Obey The Pug
Or risk complete annihilation.
Today Scientific American reports:
Investigators of a house firein Bellevue, Wash., last week are suggesting an elevated 11-inch wide glass bowl of water magnified the sun’s rays onto a wood deck, sparking a blaze that caused more than $200,000 worth of damage. Fortunately, nobody—including the two dogs—was injured.
To see if this dog bowl theory held water, Lt. Eric Keenan, the Bellevue Fire Department’s community liaison officer, reconstructed the scene. He placed a partially-filled bowl on a wire stand nearly 14 inches above the sun deck at Bellevue City Hall. The atypical northwest spring conditions closely matched those on the day of the fire: a perfect “70 degrees and sunny, with light winds,” reported The Seattle Times. Sure enough, within about 15 seconds the small piece of cedar Keenan had set below the stand began to smoke under the sun’s concentrated rays.
Thomas G. Brown, a professor of optics at the University of Rochester, agrees that the scenario is plausible, at least under very specific conditions. The bowl must be transparent—preferably glass—with an overall convex shape, according to Brown. A wider bowl would need to be set further from the flammable material to concentrate the sun’s rays. (The resulting energy, however, would be far greater than that created through a small bowl – or maybe even your dad’s magnifying glass.) The skies must also be clear, dry and the sun shining from more-or-less directly overhead.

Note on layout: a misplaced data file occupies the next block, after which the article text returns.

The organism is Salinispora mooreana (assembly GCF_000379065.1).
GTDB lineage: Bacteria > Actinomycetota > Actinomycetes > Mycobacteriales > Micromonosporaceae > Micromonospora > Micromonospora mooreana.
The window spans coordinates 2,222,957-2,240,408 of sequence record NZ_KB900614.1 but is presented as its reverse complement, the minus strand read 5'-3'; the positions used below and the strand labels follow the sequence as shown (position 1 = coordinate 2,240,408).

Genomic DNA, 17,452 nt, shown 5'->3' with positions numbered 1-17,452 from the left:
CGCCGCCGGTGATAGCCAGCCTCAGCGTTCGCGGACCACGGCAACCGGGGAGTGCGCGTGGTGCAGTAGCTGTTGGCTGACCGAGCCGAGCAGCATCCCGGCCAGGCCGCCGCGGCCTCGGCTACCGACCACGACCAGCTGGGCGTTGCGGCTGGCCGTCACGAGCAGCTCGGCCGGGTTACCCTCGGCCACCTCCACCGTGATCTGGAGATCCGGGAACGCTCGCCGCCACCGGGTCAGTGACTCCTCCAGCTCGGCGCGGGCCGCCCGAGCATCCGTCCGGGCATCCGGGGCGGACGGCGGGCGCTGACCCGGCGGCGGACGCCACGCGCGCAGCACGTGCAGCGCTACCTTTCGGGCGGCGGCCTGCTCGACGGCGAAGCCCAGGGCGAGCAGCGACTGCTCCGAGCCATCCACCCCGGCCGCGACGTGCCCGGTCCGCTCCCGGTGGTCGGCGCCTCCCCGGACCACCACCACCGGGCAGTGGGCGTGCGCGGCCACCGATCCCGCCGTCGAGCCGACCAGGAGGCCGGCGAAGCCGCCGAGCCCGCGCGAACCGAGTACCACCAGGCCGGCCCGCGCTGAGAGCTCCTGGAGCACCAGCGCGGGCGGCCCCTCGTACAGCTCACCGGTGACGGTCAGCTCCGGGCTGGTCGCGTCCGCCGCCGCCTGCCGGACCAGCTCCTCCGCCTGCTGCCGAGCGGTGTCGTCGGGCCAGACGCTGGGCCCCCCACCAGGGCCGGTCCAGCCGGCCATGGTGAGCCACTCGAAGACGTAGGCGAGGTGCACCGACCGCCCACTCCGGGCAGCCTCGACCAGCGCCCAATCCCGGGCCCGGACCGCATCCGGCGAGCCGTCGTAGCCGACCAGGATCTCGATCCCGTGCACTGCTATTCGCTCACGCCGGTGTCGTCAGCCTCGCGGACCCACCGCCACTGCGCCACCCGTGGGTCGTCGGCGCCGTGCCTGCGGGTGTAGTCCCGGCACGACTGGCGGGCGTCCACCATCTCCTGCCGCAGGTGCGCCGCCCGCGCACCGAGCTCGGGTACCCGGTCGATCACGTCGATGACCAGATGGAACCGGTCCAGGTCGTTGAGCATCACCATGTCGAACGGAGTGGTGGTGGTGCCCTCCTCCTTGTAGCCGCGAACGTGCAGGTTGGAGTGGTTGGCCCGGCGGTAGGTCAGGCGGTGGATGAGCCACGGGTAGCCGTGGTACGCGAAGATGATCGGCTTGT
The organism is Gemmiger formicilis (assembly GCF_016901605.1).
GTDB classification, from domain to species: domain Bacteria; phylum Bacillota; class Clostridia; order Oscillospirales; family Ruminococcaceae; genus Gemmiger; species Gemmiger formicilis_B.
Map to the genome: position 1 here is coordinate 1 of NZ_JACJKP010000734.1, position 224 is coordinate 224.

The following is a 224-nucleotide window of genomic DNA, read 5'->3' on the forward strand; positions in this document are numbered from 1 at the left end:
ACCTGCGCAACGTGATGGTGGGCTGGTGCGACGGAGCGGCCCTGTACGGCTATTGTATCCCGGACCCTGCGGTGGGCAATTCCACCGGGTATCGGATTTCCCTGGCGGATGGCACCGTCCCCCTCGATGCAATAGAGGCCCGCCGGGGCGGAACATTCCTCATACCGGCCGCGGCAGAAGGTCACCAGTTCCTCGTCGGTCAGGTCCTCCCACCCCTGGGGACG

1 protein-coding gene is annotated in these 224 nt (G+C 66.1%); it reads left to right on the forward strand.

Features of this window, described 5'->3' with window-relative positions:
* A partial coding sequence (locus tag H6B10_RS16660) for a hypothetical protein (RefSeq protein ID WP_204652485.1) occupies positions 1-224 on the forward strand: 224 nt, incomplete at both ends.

I knew there was a reason I’ve always insisted on stainless steel bowls. With dogs as smart as mine I have a nagging fear of this kind of canine science experiment run amok. Regardless, I’m glad the people and pooches involved escaped unscathed and I’ll keep this trick in mind should I ever be in a situation where I need to start an emergency fire – on a hot, sunny day.